Overview: Intelligent leaders use emotional intelligence, self-awareness, and a solid reservoir of positive leadership references to deconstruct problems, turning big ones into manageable, bite-sized challenges. Leadership coaching can give leaders a blueprint for committing to solving a problem and taking action.
Big problems are daunting and intimidating, especially for small organizations. They’ll often cause those of us less inclined to answer challenges to avoid them, yet big problems often have small solutions. If we manage to muster the courage to take them on one step at a time, we may find that as we eliminate small problems, big ones become bitesize as well.
Big problems tend to have large emotional clout. We perceive them as big, so they are difficult to solve, right? The problem is one of perception. When we see something as overwhelming, we trigger our fight or flight response and allow primal instincts to derail our thinking.
Leadership Coaching and the Power of Small Solutions
Leadership coaching understands the power of small solutions. The coaching process takes advantage of this mysterious power that allows humans to tackle the most intimidating problems, break them down, and eliminate them.
When leaders hire executive coaches, they expect them to change things for the better and make organizations more successful. That sounds like the definition of a journey of a thousand miles.
Every such journey begins with a single step, however. Experienced executive coaches know how to help clients take that step, then one more and one more.
The Role of Emotional Intelligence in Finding Small Solutions
Problems we perceive as daunting or unmanageable elicit emotional overwhelm. When we are overwhelmed, we experience waves of uncontrollable and often conflicting emotions that blind our judgment and deprive us of the ability to think rationally. As our minds race, our emotions amplify problems, making them seem more daunting.
Emotional intelligence and self-awareness are two intelligent leadership abilities that allow leaders to recognize, control, and reroute emotions. Coupled with a solid reservoir of positive references, these abilities can help leaders break down seemingly big problems into small chunks and handle them one at a time.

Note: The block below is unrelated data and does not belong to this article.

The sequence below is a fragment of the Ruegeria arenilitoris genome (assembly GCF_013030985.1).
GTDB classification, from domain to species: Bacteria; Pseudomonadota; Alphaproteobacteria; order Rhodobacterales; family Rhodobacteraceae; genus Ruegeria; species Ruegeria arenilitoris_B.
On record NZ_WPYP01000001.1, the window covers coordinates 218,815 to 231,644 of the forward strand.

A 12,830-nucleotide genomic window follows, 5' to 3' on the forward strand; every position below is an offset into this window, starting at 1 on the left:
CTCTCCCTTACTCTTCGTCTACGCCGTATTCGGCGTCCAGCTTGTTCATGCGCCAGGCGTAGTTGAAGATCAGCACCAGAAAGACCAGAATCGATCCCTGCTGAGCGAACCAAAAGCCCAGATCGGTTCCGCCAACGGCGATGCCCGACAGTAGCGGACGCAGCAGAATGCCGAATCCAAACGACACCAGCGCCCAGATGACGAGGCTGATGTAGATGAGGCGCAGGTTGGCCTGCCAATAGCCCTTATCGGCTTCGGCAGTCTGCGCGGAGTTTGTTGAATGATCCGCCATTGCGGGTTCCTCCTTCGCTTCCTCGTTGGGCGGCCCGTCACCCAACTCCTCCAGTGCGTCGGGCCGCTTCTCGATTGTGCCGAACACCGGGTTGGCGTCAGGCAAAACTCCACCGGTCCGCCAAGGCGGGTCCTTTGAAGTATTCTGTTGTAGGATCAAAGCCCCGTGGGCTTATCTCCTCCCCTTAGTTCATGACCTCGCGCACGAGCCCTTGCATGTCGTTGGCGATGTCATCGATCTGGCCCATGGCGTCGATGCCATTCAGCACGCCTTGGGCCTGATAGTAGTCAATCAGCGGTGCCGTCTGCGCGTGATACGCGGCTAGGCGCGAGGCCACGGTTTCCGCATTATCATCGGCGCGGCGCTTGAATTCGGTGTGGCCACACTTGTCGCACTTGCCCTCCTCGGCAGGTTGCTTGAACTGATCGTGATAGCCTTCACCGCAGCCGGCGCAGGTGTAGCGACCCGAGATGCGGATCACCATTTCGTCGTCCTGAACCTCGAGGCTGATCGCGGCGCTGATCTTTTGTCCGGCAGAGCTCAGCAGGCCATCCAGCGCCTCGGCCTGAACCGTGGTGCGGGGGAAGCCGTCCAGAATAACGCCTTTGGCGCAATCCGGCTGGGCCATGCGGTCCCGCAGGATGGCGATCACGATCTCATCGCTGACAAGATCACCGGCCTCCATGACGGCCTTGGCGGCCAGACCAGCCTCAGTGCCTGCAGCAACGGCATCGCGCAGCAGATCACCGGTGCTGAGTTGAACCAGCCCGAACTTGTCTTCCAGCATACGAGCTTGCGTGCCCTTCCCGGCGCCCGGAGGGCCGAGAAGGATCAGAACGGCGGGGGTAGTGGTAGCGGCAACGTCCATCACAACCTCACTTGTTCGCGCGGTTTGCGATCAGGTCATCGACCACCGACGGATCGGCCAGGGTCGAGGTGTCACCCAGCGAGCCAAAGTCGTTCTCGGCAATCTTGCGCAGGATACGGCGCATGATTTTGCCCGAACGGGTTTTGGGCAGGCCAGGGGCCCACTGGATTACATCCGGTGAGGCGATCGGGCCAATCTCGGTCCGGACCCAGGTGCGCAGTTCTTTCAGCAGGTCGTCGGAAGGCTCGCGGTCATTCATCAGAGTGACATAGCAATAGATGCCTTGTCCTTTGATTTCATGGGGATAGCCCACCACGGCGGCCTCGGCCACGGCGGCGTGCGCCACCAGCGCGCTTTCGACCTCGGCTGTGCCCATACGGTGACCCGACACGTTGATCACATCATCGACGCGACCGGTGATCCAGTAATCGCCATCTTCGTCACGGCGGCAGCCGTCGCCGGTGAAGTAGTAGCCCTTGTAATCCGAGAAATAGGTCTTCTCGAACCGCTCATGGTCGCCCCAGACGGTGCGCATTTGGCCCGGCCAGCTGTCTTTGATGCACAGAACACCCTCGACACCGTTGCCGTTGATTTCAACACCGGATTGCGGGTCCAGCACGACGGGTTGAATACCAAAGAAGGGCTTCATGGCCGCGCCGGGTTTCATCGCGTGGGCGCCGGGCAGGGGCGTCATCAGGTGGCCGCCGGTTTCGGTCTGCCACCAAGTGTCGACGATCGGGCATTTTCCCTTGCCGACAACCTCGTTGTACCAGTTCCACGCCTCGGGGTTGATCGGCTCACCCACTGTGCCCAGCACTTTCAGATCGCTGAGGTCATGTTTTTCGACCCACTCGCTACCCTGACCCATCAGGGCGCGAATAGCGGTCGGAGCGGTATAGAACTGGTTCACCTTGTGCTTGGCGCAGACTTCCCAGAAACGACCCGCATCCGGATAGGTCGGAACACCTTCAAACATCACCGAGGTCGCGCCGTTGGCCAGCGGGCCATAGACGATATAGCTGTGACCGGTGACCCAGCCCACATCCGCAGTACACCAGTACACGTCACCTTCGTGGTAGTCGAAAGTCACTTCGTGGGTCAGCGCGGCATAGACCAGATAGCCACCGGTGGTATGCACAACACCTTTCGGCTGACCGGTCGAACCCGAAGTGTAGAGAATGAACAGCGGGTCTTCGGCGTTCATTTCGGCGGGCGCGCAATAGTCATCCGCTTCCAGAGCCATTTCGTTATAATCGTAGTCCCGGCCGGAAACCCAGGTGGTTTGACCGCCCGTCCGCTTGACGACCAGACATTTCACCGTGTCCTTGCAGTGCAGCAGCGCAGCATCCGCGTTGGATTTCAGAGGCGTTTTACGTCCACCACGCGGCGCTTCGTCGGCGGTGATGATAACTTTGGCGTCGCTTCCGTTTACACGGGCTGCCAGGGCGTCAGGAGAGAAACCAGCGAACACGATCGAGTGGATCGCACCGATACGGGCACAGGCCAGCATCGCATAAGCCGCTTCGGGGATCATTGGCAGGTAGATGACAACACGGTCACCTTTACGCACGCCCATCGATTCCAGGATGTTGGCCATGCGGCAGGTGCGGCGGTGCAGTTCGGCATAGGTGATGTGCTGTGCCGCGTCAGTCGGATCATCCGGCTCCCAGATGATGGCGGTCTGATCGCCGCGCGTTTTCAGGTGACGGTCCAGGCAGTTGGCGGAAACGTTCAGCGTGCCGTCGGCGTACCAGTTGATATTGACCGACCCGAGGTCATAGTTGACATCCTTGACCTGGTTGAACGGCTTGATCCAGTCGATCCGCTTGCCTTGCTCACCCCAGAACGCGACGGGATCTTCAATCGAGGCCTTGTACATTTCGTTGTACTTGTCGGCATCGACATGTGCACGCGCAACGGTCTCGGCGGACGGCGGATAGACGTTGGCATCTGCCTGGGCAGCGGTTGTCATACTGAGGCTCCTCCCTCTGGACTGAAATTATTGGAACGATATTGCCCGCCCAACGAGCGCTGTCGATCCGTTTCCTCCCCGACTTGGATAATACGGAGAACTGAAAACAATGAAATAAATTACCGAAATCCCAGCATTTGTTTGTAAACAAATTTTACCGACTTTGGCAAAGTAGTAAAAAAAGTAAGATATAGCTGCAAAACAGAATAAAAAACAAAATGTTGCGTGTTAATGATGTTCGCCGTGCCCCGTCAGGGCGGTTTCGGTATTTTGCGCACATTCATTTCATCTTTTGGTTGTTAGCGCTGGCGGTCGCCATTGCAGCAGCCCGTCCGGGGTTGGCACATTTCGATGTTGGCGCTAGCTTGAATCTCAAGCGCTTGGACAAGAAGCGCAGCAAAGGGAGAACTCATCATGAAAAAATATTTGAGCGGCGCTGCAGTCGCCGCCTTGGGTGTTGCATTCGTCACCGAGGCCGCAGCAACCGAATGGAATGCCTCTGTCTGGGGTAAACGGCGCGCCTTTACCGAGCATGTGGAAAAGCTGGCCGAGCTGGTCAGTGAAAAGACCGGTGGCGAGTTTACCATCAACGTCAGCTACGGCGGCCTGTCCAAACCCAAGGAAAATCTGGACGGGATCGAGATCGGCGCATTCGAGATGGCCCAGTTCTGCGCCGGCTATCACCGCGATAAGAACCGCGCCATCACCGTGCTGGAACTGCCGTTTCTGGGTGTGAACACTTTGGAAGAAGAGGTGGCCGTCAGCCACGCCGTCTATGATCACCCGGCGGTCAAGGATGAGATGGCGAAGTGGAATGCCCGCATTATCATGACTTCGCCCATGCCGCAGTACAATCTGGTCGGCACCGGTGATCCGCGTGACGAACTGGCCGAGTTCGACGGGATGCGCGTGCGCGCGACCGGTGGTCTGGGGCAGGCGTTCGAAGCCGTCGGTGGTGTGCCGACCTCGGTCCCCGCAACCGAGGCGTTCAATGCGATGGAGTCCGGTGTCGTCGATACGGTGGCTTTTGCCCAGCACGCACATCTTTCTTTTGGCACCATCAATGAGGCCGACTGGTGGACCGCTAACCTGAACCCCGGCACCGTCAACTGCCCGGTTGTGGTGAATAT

An emotionally intelligent leader recognizes the signs of emotional overwhelm and the emotions that trigger such a state. These leaders can rein in their emotions and focus on finding practical solutions to problems.
How Can Leaders Apply Small Solutions to Big Problems?
It’s seldom effective to address a problem in its entirety. Lifestyle coaches may tell clients they shouldn’t aim to overturn their lives from one day to another. They advise them to take small a step first, then another and so on.
The first step is to find something about the problem you think you can solve. Use your reservoir of real or vicarious positive leadership references to draw inspiration and motivation.
Deciding to Take Action
The decision to do something specific about the problem is the first step toward resolution. This decision is a mental marker and the beginning of the end of what used to be an unsolvable problem.
Zeroing in on Solutions
Identifying a small aspect of the problem one can address is like making a crack in a nutshell. Executive coaching professionals advise their clients to write down the solutions and actions they want to take in this regard. The act of writing with a pen on paper focuses the mind, eliminates emotional distractions, and lends the planned solutions a material form.
Creating a Schedule
Ambiguity is the enemy of action. Specificity is its friend. By drawing up a schedule for the solution, leaders create specificity around it.
When they get the ball rolling, leaders find they gather momentum, focus, and motivation.
Measuring Progress and Course Correcting
Knowing where their efforts take them in solving problems allows leaders to adjust their approaches. Seeing how well they’re navigating a seemingly insurmountable obstacle can also lend them additional motivation.
Most of our problems are only as big as we make them. Once we learn how to dissect and deconstruct them, they lose the emotional grips they have on us, and we can overcome them.